Who are you, how old are you and where do you live?

-My name is Anastasija Belević, I’m 17 y.o. and I live in Podgorica, Montenegro.

When and how have heard for the first time of the concept of Zero Waste and/or Circular Economy?

-I can’t remember when and where exactly I heard about the zero waste movement for the 1st time, but I know that one of my first encounters with it was when a friend of mine from school told me about this girl named Lauren Singer and her Trash Is For Tossers page, and how all of her 5-year-old trash could fit in one mason jar. I found that really cool, and I went on her page and found it very interesting and unusual (in a good way of course).

What does Zero Waste and/or Circular Economy mean to you concretely?

-Right now, it means a lot to me and I am always trying my best to minimalize the waste I make and I want to inspire others to do the same because time is running out and the planet needs to get repaired.

What did motivate you to take action and start reducing your waste production and what was your first step?

-For quite a long time I haven’t given it much thought even though I was following certain pages on social media and was finding out about new zero waste stuff all the time, along with the catastrophic impact human waste has on the planet, and I always thought that someone should do something about it, but wasn’t realising that I was that someone. What woke me up was the time I went vegan. I realised that those 2 movements often come hand in hand mostly because veganism also has environmental segments because animal agriculture plays the main role in ocean dead zones, rainforest destruction, air, water and soil pollution and that’s just to name a few. Anyways, I decided to simply swap some of my everyday products for reusable ones and just by doing that make a small but impactful change. So one of my first steps towards a more waste-free lifestyle was ditching plastic bags used for school lunches. Then I bought a biodegradable bamboo toothbrush and a travel container for it and after that a reusable metal bottle. Right now I’m working on waste-free cosmetics and I have been buying this amazing company which sells their cosmetics in bottles made from recycled plastic (it’s also cruelty-free, vegan, SLS, paraben and silicone free)

How easy is it to become a Zero Waster in (your city name)? What is the easiest thing to do and the most difficult?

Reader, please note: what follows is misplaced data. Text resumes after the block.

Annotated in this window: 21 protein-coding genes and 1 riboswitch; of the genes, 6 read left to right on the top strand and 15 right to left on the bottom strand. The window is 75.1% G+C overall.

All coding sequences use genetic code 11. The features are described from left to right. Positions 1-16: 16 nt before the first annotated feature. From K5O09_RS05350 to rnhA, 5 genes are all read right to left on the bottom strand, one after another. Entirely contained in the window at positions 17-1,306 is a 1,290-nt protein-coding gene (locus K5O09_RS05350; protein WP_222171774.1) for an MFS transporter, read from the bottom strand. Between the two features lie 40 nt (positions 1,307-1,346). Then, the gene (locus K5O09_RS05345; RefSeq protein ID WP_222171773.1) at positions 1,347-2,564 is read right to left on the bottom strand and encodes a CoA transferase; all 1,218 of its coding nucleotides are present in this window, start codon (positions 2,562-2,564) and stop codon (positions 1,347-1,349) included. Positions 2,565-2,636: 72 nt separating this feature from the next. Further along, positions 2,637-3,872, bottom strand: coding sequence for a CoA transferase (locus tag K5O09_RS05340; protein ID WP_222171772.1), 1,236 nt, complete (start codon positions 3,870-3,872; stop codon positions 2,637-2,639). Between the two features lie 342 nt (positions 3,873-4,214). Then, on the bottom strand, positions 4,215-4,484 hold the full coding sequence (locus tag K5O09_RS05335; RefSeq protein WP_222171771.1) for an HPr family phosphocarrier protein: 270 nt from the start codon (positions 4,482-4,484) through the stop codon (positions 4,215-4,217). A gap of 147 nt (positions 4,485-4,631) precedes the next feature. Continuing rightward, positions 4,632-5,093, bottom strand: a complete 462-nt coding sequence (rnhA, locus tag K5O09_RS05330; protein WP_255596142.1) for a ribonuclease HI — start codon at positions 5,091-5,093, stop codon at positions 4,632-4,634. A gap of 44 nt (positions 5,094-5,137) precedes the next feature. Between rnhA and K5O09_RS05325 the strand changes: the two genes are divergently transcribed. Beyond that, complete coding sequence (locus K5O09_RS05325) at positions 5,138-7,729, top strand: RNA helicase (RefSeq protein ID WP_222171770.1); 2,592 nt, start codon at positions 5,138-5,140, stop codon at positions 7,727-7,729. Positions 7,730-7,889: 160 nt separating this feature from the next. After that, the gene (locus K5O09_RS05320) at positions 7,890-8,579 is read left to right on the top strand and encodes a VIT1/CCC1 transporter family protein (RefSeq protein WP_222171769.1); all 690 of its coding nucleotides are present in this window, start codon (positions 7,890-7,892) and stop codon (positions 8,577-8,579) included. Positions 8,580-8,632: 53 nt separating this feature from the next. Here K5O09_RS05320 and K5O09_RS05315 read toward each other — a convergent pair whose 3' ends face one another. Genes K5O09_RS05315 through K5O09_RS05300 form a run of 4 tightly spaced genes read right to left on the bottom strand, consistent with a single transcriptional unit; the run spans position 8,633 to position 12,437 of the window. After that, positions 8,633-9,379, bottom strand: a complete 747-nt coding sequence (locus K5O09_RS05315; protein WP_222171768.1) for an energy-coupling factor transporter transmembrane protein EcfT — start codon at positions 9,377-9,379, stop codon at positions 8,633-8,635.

-Following a zero-waste lifestyle is not the most practicable thing to do in Podgorica, or Montenegro in general (even though officially we are the 1st ecological country in the world), but with good motivation, you can almost always find a solution.
Well, the easiest thing for me was to give up plastic toothbrushes. They are not too expensive, come in a few colours and are not something you buy every day, like plastic bags for example, which, at least for me, are one of the most difficult things to ditch.

What would you like to say to every Montenegrin citizen, producer and government regarding this issue?

-The choices we make every day are the things making history. And when you grow old, and your grandchildren ask you which side of history were you on, do you want to be a part of the solution or a part of the problem?

I made a photo of my favourite Zero Waste alternatives: my Nordics bamboo toothbrushes toothbrush container and toothpaste with active charcoal and mint (all bought at Cosmetics), a reusable plastic food container bought at ‘The House of Plastic’ in the centre of the town behind the Town Square (it is plastic, but I use it all the time and make sure it lasts me a very long time!). Then I have my Seville reusable coffee cup (was a gift from cousins when they went to Spain, but these can now be purchased at many bookstores as well). And finally my personal favourite which I carry around everywhere I go, is the reusable metal bottle bought at Vicko in Mall of Montenegro, this one has 350 ml and leaves your drink cold or hot for a number of hours, but there are bigger models as well.